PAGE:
NGOs, not the Philippine government, have been first to respond in some of the worst-hit areas.
The Philippine government has defended its efforts to deliver assistance to victims of Typhoon Haiyan, many of whom have received little or no help since the storm struck a week ago.
The response comes as government officials give conflicting estimates of the death toll, which is expected to rise further when the missing are declared dead and remote regions reached.
At least 600,000 people have been displaced, with authorities struggling to meet their immediate needs.
“In a situation like this, nothing is fast enough,” Mar Roxas, the interior secretary, said on Friday in Tacloban city, most of which was destroyed by the storm one week ago.
“The need is massive, the need is immediate, and you can’t reach everyone.”
Given the scale of the disaster, and infrastructure and communications problems, the conflicting figures are not unusual.
The spokesman for the country’s civil defence agency, Major Reynaldo Balido, said early on Friday that the toll had risen to 2,360, hours after the UN issued conflicting reports on how many people had died.
On the ground in Tacloban, authorities handed out a situation report stating that 3,422 people had been killed on Samar and Leyte islands, the two most affected areas.
Al Jazeera’s Veronica Pedrosa, reporting from Ormoc City near Tacloban, said the extent of the destruction was enormous.
She said the health department’s contingency plan had become obsolete because reserve aid for such disasters, which had been held up in Tacloban, had been destroyed in the typhoon’s wake.
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She said communication between central Philippines and outlying areas such as Ormoc City remained a probem as well.
“Some of the outlying areas have not heard from the central government as yet,” our correspondent said.
She officials were grappling with the magnitude of the disaster because the Philippine government systems were not as developed as in other countries.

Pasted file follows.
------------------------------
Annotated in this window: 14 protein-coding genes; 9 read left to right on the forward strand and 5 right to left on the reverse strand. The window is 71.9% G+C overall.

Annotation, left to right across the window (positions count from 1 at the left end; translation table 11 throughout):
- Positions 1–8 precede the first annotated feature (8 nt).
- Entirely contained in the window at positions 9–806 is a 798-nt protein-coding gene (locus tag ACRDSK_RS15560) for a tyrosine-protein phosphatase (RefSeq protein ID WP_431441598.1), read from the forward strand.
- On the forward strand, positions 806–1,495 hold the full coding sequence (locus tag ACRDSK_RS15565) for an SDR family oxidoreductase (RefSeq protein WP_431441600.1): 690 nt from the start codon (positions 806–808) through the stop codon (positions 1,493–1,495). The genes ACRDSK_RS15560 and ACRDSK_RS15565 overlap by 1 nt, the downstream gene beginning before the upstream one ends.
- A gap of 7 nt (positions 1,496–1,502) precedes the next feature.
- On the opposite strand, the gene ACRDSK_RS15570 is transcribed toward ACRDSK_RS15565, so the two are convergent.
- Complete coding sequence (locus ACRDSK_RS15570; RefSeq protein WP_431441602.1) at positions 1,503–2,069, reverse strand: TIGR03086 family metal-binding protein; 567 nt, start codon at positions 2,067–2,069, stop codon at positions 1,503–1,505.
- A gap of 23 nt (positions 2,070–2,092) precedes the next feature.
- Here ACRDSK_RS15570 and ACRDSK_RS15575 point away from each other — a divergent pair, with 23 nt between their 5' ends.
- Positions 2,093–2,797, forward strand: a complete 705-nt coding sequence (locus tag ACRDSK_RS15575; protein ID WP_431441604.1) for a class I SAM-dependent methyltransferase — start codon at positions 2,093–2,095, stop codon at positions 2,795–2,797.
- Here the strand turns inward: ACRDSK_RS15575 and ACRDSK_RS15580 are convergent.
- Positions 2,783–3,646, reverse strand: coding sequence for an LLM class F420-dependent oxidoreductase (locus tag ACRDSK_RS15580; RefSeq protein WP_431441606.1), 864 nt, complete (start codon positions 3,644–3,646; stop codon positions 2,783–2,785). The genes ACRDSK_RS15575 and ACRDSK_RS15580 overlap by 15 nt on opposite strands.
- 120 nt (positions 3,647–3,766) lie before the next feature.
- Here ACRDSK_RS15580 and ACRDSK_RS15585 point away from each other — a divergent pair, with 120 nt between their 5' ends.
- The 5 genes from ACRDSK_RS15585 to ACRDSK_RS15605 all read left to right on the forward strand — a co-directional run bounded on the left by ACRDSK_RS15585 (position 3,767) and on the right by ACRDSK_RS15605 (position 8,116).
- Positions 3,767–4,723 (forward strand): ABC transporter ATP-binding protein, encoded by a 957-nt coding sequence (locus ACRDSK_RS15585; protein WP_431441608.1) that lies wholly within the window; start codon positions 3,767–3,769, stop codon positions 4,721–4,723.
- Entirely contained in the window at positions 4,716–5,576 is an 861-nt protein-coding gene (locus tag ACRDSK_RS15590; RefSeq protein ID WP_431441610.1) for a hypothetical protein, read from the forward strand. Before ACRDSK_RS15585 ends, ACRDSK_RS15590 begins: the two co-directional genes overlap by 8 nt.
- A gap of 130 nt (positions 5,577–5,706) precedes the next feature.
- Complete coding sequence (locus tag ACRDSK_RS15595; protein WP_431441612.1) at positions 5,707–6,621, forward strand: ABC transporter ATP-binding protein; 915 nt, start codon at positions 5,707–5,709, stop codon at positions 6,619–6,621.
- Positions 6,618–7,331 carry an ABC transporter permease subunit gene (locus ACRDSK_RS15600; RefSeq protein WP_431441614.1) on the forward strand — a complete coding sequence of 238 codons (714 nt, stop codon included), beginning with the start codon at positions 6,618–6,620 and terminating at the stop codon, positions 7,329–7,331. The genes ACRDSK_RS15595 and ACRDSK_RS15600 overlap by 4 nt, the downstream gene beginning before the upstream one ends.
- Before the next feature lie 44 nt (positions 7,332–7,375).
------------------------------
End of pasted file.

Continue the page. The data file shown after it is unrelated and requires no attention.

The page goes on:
The pace of the aid effort has picked up over the last 24 hours, according to reporters who have been in the region for several days.
“But local governments are getting on with it and trying to organise themselves,” she said.
Foreign governments are sending food, water, medical supplies and trained staff to the region. Lorries and generators have also begun to arrive.
A US aircraft carrier was moored off the Philippine coast, as it was preparing for a major relief mission.
The fleet of helicopters on board is expected to drop food and water to the worst affected areas.
Al Jazeera’s Wayne Hay, reporting from Cebu, said food had begun to arrive, and distribution had also begun.
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“The plane arrives very quickly, it is unloaded quickly, but some of it sits on the tarmac and waits to get distributed.”
He said this had been the cause of much frustration but that once the aid had been distributed to local governments, there was further frustration.
Al Jazeera’s Marga Ortigas, reporting from Tacloban city, said people were accusing local officials of giving their friends and family preference to the aid.
Ricky Carandang, a presidential spokesman, said he could not comment on this, but that relief operations were now under way.
“The aid is being distributed in all the towns in Leyte Island, not just Tacloban.”